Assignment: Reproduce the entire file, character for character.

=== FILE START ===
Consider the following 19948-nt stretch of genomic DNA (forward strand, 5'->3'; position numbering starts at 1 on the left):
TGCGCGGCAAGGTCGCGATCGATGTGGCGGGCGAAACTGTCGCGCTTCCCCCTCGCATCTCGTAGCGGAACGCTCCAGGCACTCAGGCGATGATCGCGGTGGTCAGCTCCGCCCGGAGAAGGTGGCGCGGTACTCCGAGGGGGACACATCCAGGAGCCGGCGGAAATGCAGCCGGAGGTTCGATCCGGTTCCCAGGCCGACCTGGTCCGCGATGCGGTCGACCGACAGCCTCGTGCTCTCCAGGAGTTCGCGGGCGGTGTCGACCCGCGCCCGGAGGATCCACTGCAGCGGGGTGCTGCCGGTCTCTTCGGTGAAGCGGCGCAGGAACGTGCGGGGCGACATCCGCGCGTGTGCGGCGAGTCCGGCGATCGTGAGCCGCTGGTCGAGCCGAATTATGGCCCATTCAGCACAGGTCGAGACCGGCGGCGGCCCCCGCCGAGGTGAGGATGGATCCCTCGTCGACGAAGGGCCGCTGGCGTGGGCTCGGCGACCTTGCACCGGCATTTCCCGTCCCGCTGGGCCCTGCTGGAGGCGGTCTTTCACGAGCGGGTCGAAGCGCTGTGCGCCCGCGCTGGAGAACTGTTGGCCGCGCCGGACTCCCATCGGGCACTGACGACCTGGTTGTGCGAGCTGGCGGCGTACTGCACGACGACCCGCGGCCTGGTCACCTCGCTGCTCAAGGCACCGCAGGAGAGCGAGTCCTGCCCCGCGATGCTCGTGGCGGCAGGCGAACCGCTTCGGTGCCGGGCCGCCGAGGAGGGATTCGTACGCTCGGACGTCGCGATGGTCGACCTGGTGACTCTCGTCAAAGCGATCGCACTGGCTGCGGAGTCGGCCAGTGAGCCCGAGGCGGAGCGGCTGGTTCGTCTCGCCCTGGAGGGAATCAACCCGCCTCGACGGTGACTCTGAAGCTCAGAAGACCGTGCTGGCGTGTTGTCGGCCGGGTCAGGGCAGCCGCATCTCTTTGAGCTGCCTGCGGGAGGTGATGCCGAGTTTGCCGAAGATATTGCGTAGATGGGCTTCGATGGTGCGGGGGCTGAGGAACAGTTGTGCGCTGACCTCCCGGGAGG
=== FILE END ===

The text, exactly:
Consider the following 19948-nt stretch of genomic DNA (forward strand, 5'->3'; position numbering starts at 1 on the left):
TGCGCGGCAAGGTCGCGATCGATGTGGCGGGCGAAACTGTCGCGCTTCCCCCTCGCATCTCGTAGCGGAACGCTCCAGGCACTCAGGCGATGATCGCGGTGGTCAGCTCCGCCCGGAGAAGGTGGCGCGGTACTCCGAGGGGGACACATCCAGGAGCCGGCGGAAATGCAGCCGGAGGTTCGATCCGGTTCCCAGGCCGACCTGGTCCGCGATGCGGTCGACCGACAGCCTCGTGCTCTCCAGGAGTTCGCGGGCGGTGTCGACCCGCGCCCGGAGGATCCACTGCAGCGGGGTGCTGCCGGTCTCTTCGGTGAAGCGGCGCAGGAACGTGCGGGGCGACATCCGCGCGTGTGCGGCGAGTCCGGCGATCGTGAGCCGCTGGTCGAGCCGAATTATGGCCCATTCAGCACAGGTCGAGACCGGCGGCGGCCCCCGCCGAGGTGAGGATGGATCCCTCGTCGACGAAGGGCCGCTGGCGTGGGCTCGGCGACCTTGCACCGGCATTTCCCGTCCCGCTGGGCCCTGCTGGAGGCGGTCTTTCACGAGCGGGTCGAAGCGCTGTGCGCCCGCGCTGGAGAACTGTTGGCCGCGCCGGACTCCCATCGGGCACTGACGACCTGGTTGTGCGAGCTGGCGGCGTACTGCACGACGACCCGCGGCCTGGTCACCTCGCTGCTCAAGGCACCGCAGGAGAGCGAGTCCTGCCCCGCGATGCTCGTGGCGGCAGGCGAACCGCTTCGGTGCCGGGCCGCCGAGGAGGGATTCGTACGCTCGGACGTCGCGATGGTCGACCTGGTGACTCTCGTCAAAGCGATCGCACTGGCTGCGGAGTCGGCCAGTGAGCCCGAGGCGGAGCGGCTGGTTCGTCTCGCCCTGGAGGGAATCAACCCGCCTCGACGGTGACTCTGAAGCTCAGAAGACCGTGCTGGCGTGTTGTCGGCCGGGTCAGGGCAGCCGCATCTCTTTGAGCTGCCTGCGGGAGGTGATGCCGAGTTTGCCGAAGATATTGCGTAGATGGGCTTCGATGGTGCGGGGGCTGAGGAACAGTTGTGCGCTGACCTCCCGGGAGG